Objectives: To confirm our previous findings of less cognitive impairments (based on cognitive screening tools) among methadone maintenance treatment (MMT) patients who achieved take-home dose (THD) privileges.
Methods: a random sample of 65 Israeli MMT patients were studied using computerised, age and education standardised, cognitive domains (attention, executive function, memory, motor skills), and non-computerised phonetic and semantic verbal fluency.
Results: Cognitive scores were within ±1 standard deviation (SD) of average for most domains, including non-verbal IQ, attention and motor skills. Verbal fluency and memory were >1 SD below average (mean = 84; z = -1.1 for both). Females were younger than the males and had poorer motor skills (P = 0.005) but better verbal memory (P < 0.0005). Opiate usage duration correlated with reaction time (P = 0.05) and inversely with verbal memory (P = 0.01). Overall cognitive function was poorest among 25 (38.5%) current drug users, and 6 (9.2%) lifetime schizophrenia patients. Cognitive domains were comparable between THD privileges subgroups.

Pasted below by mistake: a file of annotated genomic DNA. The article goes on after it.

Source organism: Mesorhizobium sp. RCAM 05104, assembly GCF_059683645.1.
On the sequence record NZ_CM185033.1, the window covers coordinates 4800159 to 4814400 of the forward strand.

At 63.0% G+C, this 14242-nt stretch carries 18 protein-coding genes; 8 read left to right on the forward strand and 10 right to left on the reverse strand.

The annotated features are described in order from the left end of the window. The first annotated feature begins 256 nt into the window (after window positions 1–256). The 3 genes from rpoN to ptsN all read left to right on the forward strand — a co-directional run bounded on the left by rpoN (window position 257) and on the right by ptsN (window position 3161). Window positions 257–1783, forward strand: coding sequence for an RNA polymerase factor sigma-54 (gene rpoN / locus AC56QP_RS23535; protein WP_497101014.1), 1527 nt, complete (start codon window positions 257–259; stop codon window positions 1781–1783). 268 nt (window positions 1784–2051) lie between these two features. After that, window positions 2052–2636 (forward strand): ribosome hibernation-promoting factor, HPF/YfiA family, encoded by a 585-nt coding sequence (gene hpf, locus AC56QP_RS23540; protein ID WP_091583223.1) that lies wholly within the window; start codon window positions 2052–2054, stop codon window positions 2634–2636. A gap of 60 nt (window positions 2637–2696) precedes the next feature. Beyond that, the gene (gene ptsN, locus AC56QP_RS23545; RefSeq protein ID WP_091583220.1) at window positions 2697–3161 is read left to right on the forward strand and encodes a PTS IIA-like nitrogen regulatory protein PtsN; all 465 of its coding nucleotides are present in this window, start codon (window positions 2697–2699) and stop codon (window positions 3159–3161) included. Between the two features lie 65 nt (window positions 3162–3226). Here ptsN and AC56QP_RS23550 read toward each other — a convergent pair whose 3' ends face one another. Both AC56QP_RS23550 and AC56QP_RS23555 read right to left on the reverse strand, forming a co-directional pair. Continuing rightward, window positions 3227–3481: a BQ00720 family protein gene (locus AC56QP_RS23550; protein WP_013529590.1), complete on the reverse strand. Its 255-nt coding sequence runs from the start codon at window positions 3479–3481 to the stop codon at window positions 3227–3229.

Conclusions: Despite heterogeneity in MMT duration, abuse duration, substance use and psychiatric comorbidity, all performed within ±1 SD of average for age and education in most cognitive domains. Our findings challenge the notion of MMT as being synonymous with compromised cognition and may lead to reduced bias regarding cognitive function of MMT patients.
Keywords: Methadone maintenance treatment; cognitive function; drug abuse; schizophrenia; take-home privileges.